Monday, January 23, 2006

Mandarin... or Math?

The Chinese-learning craze continues, if we are to believe the flurry of news articles I'm getting every day. There's always something about some school somewhere in the State (or Thailand, or the UK) starting to offer Mandarin classes. There was a NY Times article a couple weeks ago about a Chinese government project to open a chain of Chinese-language schools called "Confucius Institute" around the world (the original is behind their Select Archive wall, but here's a copy from the SF Chronicle).

One poster to a C-E translation-oriented mailing list recently said Chinese is just too hard for it to be a worthwhile venture for most students. He was attacked as having bought into the myth that "foreigners just can't learn Chinese," but I think he had a point. Well, it's not so difficult, but it's time-consuming. According to the Foreign Service Institute, it takes more than three times the instruction hours for a native English speaker to become fluent in Chinese, Japanese, Korean, or Arabic than German, French, or Spanish. (Not that becoming fluent is the only goal in learning a language--if it were, Japan's juku industry would be bankrupt!)

In this opinion piece, Bloomberg columnist, Andy Mukherjee, reacts to reports that "the U.S. Senate Foreign Relations Committee is considering a proposal to allocate $1.3 billion to public schools":

In 2004, Alan Greenspan, talked about math education's being a threat to U.S. competitiveness in a Senate Banking Committee hearing. The Federal Reserve chairman's concerns were validated in a Bloomberg News article last week about the Chartered Financial Analyst exams.

Chinese students, the article said, had the highest pass rate in the world in last month's CFA Level I test, followed by Germany and India. The U.S. was fourth.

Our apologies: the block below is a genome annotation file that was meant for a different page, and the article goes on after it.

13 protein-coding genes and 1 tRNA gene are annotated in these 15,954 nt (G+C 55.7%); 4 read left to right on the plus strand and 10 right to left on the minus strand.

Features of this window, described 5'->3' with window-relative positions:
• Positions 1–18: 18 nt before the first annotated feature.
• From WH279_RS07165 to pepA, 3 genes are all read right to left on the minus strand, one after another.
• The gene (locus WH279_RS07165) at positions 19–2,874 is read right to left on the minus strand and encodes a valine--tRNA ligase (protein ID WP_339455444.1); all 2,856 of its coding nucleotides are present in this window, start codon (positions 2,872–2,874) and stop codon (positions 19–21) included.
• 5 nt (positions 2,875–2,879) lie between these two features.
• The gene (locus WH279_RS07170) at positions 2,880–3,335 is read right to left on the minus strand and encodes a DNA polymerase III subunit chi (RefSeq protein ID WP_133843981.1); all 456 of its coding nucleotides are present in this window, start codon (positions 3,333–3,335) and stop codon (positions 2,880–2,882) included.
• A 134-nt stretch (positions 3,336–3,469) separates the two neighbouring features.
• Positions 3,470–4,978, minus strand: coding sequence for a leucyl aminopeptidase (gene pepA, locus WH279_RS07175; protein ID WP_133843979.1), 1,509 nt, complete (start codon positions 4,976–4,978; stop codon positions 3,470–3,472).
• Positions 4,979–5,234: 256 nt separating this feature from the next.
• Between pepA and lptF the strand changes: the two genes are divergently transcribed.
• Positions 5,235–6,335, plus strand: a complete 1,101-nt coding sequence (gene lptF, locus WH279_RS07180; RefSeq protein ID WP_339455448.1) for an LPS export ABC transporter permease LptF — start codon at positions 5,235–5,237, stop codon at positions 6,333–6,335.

Kindergarten students in Portland, Oregon, are learning that a triangle is "San-Jiao" in Mandarin, according to the Associated Press. They might learn something more useful by playing with an abacus.

See the original AP story he's reacting to here.


IbaDaiRon said...

This morning before leaving for work I caught a CNN report on a school in Brighton, England, that has started teaching Mandarin.

You're right, there's a lot about China in the media lately.

Smoke screen for something else, perhaps?

Anonymous said...

I'm a linguist and I am glad that at least somebody out there is willing to say this: Chinese is indeed too difficult to be taught in schools to average native English speakers. It is not possible to master either the pronounciation (an often overlooked difficulty) or the tone system without being in a Chinese speaking environment for at least a few months. As for reading, building up even basic competence takes many years and the rewards will not justify the effort for most people. I translate Chinese into English (part-time) and I believe it is a myth that the world will be using this language widely in decades to come. English will retain, perhaps even expand, its preeminence as more Chinese learn it, just as Latin lived on and grew even after the Roman Empire vanished. There is no cultural imperialism in this. It is just an unfortunate linguistic quirk of Chinese that its phonetic system is extremely difficult, for ALL foreigners, even other East Asians, and the writing system is the most demanding in the world.